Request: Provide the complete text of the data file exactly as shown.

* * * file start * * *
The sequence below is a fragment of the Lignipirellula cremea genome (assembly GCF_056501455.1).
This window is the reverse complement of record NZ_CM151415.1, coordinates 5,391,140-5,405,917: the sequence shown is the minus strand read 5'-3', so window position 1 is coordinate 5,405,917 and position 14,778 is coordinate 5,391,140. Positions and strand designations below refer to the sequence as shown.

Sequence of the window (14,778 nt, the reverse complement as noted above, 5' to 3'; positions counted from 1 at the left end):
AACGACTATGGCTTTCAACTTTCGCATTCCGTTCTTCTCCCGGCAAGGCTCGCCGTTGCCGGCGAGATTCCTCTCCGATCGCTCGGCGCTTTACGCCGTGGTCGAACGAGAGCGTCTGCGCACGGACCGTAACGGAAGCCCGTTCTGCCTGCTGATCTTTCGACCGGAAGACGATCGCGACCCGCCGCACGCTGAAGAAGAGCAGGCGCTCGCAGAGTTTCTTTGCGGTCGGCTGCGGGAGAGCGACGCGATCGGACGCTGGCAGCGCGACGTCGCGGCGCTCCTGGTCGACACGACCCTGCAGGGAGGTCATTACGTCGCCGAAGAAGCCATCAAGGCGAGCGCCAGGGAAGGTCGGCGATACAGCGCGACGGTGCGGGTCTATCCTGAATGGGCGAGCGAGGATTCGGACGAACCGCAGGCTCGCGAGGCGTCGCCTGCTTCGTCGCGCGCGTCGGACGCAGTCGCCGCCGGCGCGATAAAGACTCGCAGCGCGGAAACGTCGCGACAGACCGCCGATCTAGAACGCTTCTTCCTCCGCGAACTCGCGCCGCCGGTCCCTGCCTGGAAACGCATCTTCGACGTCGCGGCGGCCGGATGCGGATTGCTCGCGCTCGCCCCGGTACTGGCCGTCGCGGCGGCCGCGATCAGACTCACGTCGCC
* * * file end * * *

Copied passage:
The sequence below is a fragment of the Lignipirellula cremea genome (assembly GCF_056501455.1).
This window is the reverse complement of record NZ_CM151415.1, coordinates 5,391,140-5,405,917: the sequence shown is the minus strand read 5'-3', so window position 1 is coordinate 5,405,917 and position 14,778 is coordinate 5,391,140. Positions and strand designations below refer to the sequence as shown.

Sequence of the window (14,778 nt, the reverse complement as noted above, 5' to 3'; positions counted from 1 at the left end):
AACGACTATGGCTTTCAACTTTCGCATTCCGTTCTTCTCCCGGCAAGGCTCGCCGTTGCCGGCGAGATTCCTCTCCGATCGCTCGGCGCTTTACGCCGTGGTCGAACGAGAGCGTCTGCGCACGGACCGTAACGGAAGCCCGTTCTGCCTGCTGATCTTTCGACCGGAAGACGATCGCGACCCGCCGCACGCTGAAGAAGAGCAGGCGCTCGCAGAGTTTCTTTGCGGTCGGCTGCGGGAGAGCGACGCGATCGGACGCTGGCAGCGCGACGTCGCGGCGCTCCTGGTCGACACGACCCTGCAGGGAGGTCATTACGTCGCCGAAGAAGCCATCAAGGCGAGCGCCAGGGAAGGTCGGCGATACAGCGCGACGGTGCGGGTCTATCCTGAATGGGCGAGCGAGGATTCGGACGAACCGCAGGCTCGCGAGGCGTCGCCTGCTTCGTCGCGCGCGTCGGACGCAGTCGCCGCCGGCGCGATAAAGACTCGCAGCGCGGAAACGTCGCGACAGACCGCCGATCTAGAACGCTTCTTCCTCCGCGAACTCGCGCCGCCGGTCCCTGCCTGGAAACGCATCTTCGACGTCGCGGCGGCCGGATGCGGATTGCTCGCGCTCGCCCCGGTACTGGCCGTCGCGGCGGCCGCGATCAGACTCACGTCGCC